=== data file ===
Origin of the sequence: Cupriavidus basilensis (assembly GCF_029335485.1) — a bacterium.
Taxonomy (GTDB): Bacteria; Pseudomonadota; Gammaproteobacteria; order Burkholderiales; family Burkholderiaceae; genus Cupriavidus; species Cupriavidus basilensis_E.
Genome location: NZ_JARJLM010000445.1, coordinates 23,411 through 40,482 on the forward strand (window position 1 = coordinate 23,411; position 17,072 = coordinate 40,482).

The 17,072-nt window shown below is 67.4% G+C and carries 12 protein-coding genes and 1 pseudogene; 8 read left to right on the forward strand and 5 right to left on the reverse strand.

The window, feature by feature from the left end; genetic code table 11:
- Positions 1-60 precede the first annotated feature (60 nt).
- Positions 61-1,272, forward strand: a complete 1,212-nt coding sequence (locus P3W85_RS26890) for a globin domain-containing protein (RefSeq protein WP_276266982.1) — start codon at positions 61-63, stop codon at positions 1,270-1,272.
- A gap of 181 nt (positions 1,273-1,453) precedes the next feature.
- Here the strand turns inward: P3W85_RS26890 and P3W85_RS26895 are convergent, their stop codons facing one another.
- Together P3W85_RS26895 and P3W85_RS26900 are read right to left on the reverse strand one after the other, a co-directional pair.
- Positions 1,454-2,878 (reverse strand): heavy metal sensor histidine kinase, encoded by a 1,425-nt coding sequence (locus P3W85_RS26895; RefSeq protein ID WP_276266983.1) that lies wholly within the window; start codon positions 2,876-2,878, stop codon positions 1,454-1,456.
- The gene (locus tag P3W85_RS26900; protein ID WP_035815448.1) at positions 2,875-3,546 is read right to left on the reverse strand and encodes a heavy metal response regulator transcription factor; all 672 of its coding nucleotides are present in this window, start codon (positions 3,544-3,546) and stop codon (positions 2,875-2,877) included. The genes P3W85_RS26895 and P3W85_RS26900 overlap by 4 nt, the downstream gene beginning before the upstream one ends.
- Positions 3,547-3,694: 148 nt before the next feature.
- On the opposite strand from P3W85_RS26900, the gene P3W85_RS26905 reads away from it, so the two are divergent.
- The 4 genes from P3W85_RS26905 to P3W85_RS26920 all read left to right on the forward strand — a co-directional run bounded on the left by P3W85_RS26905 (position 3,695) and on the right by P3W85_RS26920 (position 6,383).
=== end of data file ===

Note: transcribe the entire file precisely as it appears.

Origin of the sequence: Cupriavidus basilensis (assembly GCF_029335485.1) — a bacterium.
Taxonomy (GTDB): Bacteria; Pseudomonadota; Gammaproteobacteria; order Burkholderiales; family Burkholderiaceae; genus Cupriavidus; species Cupriavidus basilensis_E.
Genome location: NZ_JARJLM010000445.1, coordinates 23,411 through 40,482 on the forward strand (window position 1 = coordinate 23,411; position 17,072 = coordinate 40,482).

The 17,072-nt window shown below is 67.4% G+C and carries 12 protein-coding genes and 1 pseudogene; 8 read left to right on the forward strand and 5 right to left on the reverse strand.

The window, feature by feature from the left end; genetic code table 11:
- Positions 1-60 precede the first annotated feature (60 nt).
- Positions 61-1,272, forward strand: a complete 1,212-nt coding sequence (locus P3W85_RS26890) for a globin domain-containing protein (RefSeq protein WP_276266982.1) — start codon at positions 61-63, stop codon at positions 1,270-1,272.
- A gap of 181 nt (positions 1,273-1,453) precedes the next feature.
- Here the strand turns inward: P3W85_RS26890 and P3W85_RS26895 are convergent, their stop codons facing one another.
- Together P3W85_RS26895 and P3W85_RS26900 are read right to left on the reverse strand one after the other, a co-directional pair.
- Positions 1,454-2,878 (reverse strand): heavy metal sensor histidine kinase, encoded by a 1,425-nt coding sequence (locus P3W85_RS26895; RefSeq protein ID WP_276266983.1) that lies wholly within the window; start codon positions 2,876-2,878, stop codon positions 1,454-1,456.
- The gene (locus tag P3W85_RS26900; protein ID WP_035815448.1) at positions 2,875-3,546 is read right to left on the reverse strand and encodes a heavy metal response regulator transcription factor; all 672 of its coding nucleotides are present in this window, start codon (positions 3,544-3,546) and stop codon (positions 2,875-2,877) included. The genes P3W85_RS26895 and P3W85_RS26900 overlap by 4 nt, the downstream gene beginning before the upstream one ends.
- Positions 3,547-3,694: 148 nt before the next feature.
- On the opposite strand from P3W85_RS26900, the gene P3W85_RS26905 reads away from it, so the two are divergent.
- The 4 genes from P3W85_RS26905 to P3W85_RS26920 all read left to right on the forward strand — a co-directional run bounded on the left by P3W85_RS26905 (position 3,695) and on the right by P3W85_RS26920 (position 6,383).